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At the Black Hat USA conference in Las Vegas today — the nation’s largest hacking conference — the Biden-Harris administration announced the launch of a two-year open competition to explore how AI can be used to protect and defend the U.S.’s most vital software, including computer code that keeps the internet and critical infrastructure running.
The “AI Cyber Challenge” (AIxCC) is led by the Defense Advanced Research Projects Agency (DARPA), with collaboration from Anthropic, Google, Microsoft and OpenAI. The companies will offer expertise and make their models available for the challenge, which will feature nearly $20 million in prizes. To ensure broad participation and a level playing field, DARPA will also make $7 million available to small businesses that want to compete.
According to a press release, the AIxCC challenge “will demonstrate the potential benefits of AI to help secure software used across the internet and throughout society, from the electric grids that power America to the transportation systems that drive daily life.”
‘Clarion call’ to bolster security of critical software
In a media briefing, Arati Prabhakar, director of the White House Office of Science and Technology Policy, said, “This competition will be a clarion call for all kinds of creative people in organizations to bolster the security of critical software that American families and businesses and all of our society relies on.”
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DARPA, he pointed out, has been issuing these kinds of prize challenges for nearly two decades to attract a “wide raft of talented people in organizations to compete to solve staggeringly hard problems. This is one of the ways that public and private sectors work together to do big things to change how the future unfolds, and that’s why the White House asked DARPA to take on the critical topic of AI for cybersecurity.”
The Open Source Security Foundation (OpenSSF), a project of the Linux Foundation, will serve as a challenge advisor. It will also help ensure that the winning software code is put to use right away protecting America’s most vital software to help keep the American people safe.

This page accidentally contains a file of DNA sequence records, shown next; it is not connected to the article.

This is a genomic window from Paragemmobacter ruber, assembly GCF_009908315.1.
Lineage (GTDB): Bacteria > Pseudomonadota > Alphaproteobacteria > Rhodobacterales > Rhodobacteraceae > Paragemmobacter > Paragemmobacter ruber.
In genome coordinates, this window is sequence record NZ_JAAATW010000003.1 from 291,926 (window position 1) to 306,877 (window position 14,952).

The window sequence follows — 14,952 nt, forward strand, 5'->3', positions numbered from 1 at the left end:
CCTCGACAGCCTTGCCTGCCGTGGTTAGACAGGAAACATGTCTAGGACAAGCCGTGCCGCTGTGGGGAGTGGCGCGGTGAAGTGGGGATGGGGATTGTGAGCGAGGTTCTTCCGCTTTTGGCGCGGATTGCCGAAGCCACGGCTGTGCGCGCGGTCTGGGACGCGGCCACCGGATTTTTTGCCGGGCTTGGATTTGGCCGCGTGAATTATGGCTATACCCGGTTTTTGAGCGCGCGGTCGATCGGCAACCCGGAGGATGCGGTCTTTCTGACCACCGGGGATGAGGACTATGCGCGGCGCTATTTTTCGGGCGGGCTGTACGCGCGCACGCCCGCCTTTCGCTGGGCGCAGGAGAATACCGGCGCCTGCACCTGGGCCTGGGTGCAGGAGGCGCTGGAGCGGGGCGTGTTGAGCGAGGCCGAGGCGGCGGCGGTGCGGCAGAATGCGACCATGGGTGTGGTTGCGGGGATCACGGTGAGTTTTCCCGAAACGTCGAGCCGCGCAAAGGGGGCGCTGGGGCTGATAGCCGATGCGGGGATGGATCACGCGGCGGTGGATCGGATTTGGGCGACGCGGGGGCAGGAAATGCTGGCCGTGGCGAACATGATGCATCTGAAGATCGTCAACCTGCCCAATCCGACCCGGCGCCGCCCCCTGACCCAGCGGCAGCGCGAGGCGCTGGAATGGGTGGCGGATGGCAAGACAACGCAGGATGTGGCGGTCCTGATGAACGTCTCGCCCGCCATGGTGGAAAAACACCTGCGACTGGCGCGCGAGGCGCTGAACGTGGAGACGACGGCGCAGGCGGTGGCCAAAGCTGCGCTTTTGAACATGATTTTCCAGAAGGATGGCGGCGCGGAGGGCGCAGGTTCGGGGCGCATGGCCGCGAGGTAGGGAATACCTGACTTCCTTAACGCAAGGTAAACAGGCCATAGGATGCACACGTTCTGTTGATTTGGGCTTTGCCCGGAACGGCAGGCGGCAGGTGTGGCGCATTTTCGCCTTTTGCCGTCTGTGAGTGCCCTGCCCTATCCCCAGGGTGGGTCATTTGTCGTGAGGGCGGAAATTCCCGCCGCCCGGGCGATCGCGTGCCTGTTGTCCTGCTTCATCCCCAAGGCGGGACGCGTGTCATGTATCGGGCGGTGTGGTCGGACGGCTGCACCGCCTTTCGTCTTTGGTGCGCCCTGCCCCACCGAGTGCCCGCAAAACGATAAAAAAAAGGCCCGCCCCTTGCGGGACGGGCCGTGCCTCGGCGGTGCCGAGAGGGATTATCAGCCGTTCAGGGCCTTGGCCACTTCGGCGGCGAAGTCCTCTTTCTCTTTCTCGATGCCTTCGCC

AI’s promising potential to secure vital computer code
Perri Adams, program manager at DARPA’s Information Innovation Office, said that cyber-defenders are “tasked with protecting really a daunting maze of technology, and today, they don’t have the tools capable of security at this scale.” Despite these vulnerabilities, modern advances in AI, when used responsibly, “have remarkable potential for securing our code. We have to keep the offense one step ahead. And AI offers a very promising approach for that.”
The press release added that the announcement is “part of a broader commitment by the Biden-Harris administration to ensure that the power of AI is harnessed to address the nation’s great challenges, and that AI is developed safely and responsibly to protect Americans from harm and discrimination.”
Last month, the administration secured voluntary commitments from seven leading AI companies to manage the short- and long-term risks of AI models. Representatives from OpenAI, Amazon, Anthropic, Google, Inflection, Meta and Microsoft signed the commitments at the White House.
The commitments include ensuring products are safe before introducing them to the public — with internal and external security testing of AI systems before their release as well as information-sharing on managing AI risks.
In addition, the White House says it is developing an executive order and will pursue bipartisan legislation to help America lead the way in responsible AI innovation.
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